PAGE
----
Migration and forced displacement are amongst the most pressing global challenges of our era. Our research focuses on two key areas:
Mobility, Skills and Development. The huge rise in refugee movements has recast the relationship between mobile populations and skills. Our research seeks to understand the linkages and analyse the implications for development. We also aim to build capacity amongst organisations to address the skills needs of these populations.
Integration and Citizenship. How are mobile populations challenging notions of citizenship and rights? How do these get reshaped in the context of new nationalisms both within Europe and in other continents? Such questions are addressed both theoretically and through engagement with local, national and international organisations.
Through participatory and creative research methods, CCoM investigates separated child migrants’ experiences of care, and caring for others, as they navigate the complexities of the immigration-welfare nexus in England.
This project examines how far international distance education in South Africa offers equitable access to students in Africa through both supply-side and demand-side analysis.
This British Academy funded grant enables collaboration with 10 African early-career scholars to prepare a special issue on international students in Africa for the Journal of Ethnic and Migration Studies (JEMS).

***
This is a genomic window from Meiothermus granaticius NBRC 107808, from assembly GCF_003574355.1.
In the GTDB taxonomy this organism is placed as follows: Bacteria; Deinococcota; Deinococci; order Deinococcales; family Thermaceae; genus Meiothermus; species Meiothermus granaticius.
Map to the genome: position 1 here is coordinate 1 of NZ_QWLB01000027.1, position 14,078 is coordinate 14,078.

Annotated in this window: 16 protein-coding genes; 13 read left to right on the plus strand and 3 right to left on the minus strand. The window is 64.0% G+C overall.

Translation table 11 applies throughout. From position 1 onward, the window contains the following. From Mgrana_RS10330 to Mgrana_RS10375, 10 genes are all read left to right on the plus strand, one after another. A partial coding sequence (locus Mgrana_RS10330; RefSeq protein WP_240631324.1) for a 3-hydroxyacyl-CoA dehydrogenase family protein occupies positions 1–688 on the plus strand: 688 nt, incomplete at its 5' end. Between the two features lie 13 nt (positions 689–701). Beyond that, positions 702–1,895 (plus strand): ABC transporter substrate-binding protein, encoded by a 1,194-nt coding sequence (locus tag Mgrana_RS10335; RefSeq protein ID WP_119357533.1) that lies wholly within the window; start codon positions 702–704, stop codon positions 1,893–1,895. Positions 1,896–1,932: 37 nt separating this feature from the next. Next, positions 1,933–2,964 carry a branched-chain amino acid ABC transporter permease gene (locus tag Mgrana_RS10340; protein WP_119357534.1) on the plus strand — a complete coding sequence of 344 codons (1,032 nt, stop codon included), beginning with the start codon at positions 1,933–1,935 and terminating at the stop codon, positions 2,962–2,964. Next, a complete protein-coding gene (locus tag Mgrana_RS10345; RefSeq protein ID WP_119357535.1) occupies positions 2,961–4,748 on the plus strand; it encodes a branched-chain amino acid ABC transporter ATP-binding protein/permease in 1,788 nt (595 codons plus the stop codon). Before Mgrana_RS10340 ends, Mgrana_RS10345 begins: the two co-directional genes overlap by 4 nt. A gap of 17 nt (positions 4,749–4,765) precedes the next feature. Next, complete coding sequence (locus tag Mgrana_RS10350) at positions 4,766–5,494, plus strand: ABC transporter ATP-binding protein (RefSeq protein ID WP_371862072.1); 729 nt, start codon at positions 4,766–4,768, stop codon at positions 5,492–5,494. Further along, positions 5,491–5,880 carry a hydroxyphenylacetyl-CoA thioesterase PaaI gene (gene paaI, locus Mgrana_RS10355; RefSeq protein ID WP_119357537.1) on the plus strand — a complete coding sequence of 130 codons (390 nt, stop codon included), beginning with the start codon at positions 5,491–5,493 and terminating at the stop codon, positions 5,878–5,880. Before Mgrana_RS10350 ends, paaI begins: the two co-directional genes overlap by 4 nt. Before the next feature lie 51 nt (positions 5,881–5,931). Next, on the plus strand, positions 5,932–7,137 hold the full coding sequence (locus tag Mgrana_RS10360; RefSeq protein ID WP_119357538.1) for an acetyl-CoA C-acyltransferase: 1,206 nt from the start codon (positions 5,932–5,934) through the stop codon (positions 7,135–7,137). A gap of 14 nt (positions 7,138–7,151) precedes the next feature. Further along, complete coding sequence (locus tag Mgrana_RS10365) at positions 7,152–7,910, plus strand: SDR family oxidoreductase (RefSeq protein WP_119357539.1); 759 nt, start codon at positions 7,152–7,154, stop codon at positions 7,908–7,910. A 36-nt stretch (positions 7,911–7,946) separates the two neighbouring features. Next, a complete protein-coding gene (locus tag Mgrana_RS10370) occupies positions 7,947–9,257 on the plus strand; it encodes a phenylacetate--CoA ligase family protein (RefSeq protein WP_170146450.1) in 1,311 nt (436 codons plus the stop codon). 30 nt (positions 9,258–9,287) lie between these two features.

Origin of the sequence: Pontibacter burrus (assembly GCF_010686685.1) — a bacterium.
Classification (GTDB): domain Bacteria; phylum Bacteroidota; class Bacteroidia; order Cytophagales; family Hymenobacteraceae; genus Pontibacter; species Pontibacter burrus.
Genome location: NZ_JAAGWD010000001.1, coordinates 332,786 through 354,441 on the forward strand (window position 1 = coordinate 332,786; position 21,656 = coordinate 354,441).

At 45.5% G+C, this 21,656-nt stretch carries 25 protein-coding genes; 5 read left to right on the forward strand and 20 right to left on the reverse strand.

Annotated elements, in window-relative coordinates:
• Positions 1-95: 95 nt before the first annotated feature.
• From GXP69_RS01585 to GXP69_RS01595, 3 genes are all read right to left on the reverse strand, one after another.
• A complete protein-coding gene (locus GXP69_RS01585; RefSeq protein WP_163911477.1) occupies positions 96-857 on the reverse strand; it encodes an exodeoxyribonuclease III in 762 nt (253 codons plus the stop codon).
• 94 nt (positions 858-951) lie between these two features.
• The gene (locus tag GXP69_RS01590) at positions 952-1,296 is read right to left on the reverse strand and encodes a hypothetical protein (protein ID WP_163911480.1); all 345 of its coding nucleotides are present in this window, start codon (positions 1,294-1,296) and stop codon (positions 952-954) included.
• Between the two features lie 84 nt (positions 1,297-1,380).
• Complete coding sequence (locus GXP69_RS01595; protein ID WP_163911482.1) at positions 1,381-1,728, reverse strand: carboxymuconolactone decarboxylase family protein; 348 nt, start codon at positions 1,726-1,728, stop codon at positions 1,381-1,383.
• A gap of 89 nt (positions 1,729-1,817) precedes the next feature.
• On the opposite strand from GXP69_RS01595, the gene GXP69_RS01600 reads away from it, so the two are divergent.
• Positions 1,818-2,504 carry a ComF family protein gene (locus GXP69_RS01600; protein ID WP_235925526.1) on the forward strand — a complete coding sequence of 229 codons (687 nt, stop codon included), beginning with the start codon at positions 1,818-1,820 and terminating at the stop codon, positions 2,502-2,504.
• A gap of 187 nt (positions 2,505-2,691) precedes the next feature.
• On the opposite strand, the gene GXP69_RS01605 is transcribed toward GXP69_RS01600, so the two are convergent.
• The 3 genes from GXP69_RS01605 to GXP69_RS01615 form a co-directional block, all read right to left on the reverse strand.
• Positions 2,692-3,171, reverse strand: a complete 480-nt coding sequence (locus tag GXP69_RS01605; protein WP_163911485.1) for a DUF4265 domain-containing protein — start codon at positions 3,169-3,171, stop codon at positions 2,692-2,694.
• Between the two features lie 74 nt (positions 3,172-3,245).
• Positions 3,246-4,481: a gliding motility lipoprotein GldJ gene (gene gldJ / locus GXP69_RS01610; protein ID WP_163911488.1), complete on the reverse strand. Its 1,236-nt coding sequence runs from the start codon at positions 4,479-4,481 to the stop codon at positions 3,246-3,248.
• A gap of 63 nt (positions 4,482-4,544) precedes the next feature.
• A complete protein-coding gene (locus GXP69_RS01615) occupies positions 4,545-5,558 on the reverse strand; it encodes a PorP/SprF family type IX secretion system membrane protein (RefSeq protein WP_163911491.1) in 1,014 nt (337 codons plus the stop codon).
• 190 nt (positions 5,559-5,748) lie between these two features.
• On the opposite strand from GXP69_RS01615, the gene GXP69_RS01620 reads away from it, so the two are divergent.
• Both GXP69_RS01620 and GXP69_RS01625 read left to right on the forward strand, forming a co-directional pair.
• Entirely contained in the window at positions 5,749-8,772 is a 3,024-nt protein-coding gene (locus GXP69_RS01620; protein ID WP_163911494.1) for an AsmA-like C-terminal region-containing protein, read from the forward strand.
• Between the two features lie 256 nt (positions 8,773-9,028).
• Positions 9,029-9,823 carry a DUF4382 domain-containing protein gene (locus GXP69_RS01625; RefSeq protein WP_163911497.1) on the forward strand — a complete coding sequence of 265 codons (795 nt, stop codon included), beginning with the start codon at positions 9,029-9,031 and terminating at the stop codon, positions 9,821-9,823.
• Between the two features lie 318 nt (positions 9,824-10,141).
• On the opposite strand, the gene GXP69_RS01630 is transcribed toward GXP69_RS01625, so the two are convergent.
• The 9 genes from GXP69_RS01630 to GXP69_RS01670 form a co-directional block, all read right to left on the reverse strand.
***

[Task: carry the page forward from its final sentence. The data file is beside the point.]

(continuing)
Advancing migration research, policy and planning with an online course using ‘evidence café' methodology, freely available for organisations and individuals working on migration policy across the globe.
Significant growth in African economies has prompted more migrants to move to, and within, African countries. This project explores the impact this migration is having on growth and how it can be more sustainable and inclusive.
This public engagement project aims to foster public awareness of the lived experiences of people who are separated from their families and made vulnerable and marginalised by the state in indefinite detention in the UK.
Using learning design spearheaded by The Open University to develop a decolonial education tool to reduce conflict and promote peace between local communities and foreign nationals in South Africa and Uganda.
Although the link between migration and development is well established, the implications for inclusive growth of North-South flows and migration within the global South have been underplayed.
China's impact on Africa has been discussed in terms of promoting 'bad' governance and/or signalling a new 'imperialism'. Yet, beyond this, Chinese migration represents a profound social change.
To find out more about our work, or to discuss a potential project, please contact:
International Development Research Office
Faculty of Arts and Social Sciences
The Open University
T: +44 (0)1908 858502